Taking a page from the cellular communications world, a start-up semiconductor company is creating the first digital, single-chip radar solution for the automotive marketplace.
Uhnder, Inc. says its “radar-on-chip” solution, which will roll out later this year, will offer smaller size, lower power, lower cost, and the resolution needed for the so-called imaging radar in future automated cars. “Typically, the kind of resolution we’re getting would take up to six chips – multiple transceivers, multiple processors, and an ADC chip,” noted Manju Hegde, co-founder of Uhnder, Inc. “We’ve put it all together on a single chip and achieved better performance.”
Uhnder announced in April that it has been working with Tier One vendor Magna International to supply its radar-on-chip solution for a future Magna radar sensor called ICON. The company, backed by $75 million in funding, is also reportedly talking with several other Tier One suppliers and automotive OEMs about its solution, which is targeted at “Level 2+” autonomy and up.
Uhnder, Inc co-founders Curtis Davis (left) and Manju Hegde are already working with Tier One automotive companies to supply their radar-on-a-chip. Uhnder, founded in 2015, is backed by $75 million investments. (Image source: Uhnder, Inc.)
Uhnder’s 77-GHz radar chip could bring change to the auto industry, not only because it’s a single-chip solution, but because it’s digital. Using digital code modulation technology (DCM), instead of the more conventional frequency-modulated approach, Uhnder’s chip is said to offer higher levels of resolution and accuracy.
Hegde said the company’s decision to go digital was inspired by the cellular communication industry’s use of similar modulation schemes. “In the last 20 years, the communications marketplace has seen much, much more innovation than the automotive radar marketplace,” he told Design News. “All of their scale has been the result of a lot of a lot of tremendous behind-the-scenes work – in signal processing and communications.”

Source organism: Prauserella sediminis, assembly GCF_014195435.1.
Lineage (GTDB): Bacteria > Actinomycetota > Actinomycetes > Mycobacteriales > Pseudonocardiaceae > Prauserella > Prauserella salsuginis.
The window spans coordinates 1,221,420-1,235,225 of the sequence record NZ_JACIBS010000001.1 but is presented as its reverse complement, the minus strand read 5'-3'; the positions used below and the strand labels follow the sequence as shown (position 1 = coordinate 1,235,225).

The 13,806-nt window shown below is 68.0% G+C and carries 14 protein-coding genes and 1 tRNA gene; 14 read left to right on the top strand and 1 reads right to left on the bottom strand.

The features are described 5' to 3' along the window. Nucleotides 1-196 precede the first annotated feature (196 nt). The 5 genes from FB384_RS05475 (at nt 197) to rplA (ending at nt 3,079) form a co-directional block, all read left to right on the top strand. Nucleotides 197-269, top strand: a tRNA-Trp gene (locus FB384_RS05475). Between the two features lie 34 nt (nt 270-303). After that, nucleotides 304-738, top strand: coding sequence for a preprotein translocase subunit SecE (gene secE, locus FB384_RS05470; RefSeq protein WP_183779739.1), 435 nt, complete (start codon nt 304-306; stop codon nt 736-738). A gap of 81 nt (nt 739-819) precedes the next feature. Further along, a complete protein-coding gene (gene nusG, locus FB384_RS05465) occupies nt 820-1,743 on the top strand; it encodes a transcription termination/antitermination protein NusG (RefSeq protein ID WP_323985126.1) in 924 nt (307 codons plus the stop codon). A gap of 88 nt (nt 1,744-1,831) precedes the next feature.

By applying that expertise to the automotive radar market, Uhnder has succeeded in building a MIMO (multiple-input, multiple-output) radar chip with 12 transmitters and 16 receivers on board. Moreover, the digital code modulation scheme enables Uhnder to turn on all the transmitters at the same time without interference, which helps account for the higher resolution and accuracy, Hegde said. The result is a radar chip with resolution that’s “functionally finer” than existing radar chips, the company said.
For automakers, the higher resolution and accuracy translates to the ability to make so-called “imaging radar” chips that can not only sense the presence of obstacles in the roadway, but actually generate images of them. Doing so could enable radar chips to replace LiDar sensors in some, but not all, automotive applications, Hegde said.
“We think we can replace LiDars on the sides, corners, and rear of the vehicle,” Hegde said. “But certainly we are not looking to replace LiDar in front.”
If that’s true, it would save money for makers of autonomous cars, many of whom now plan to employ multiple LiDar sensors around Level 4 and 5 autonomous vehicles.
Uhnder cites that as its key advantage over existing radar systems. “We’re far, far more inexpensive than any LiDar,” Hegde told us. “And we will be far more inexpensive than any existing radar system.”
Senior technical editor Chuck Murray has been writing about technology for 35 years. He joined Design News in 1987, and has covered electronics, automation, fluid power, and auto.
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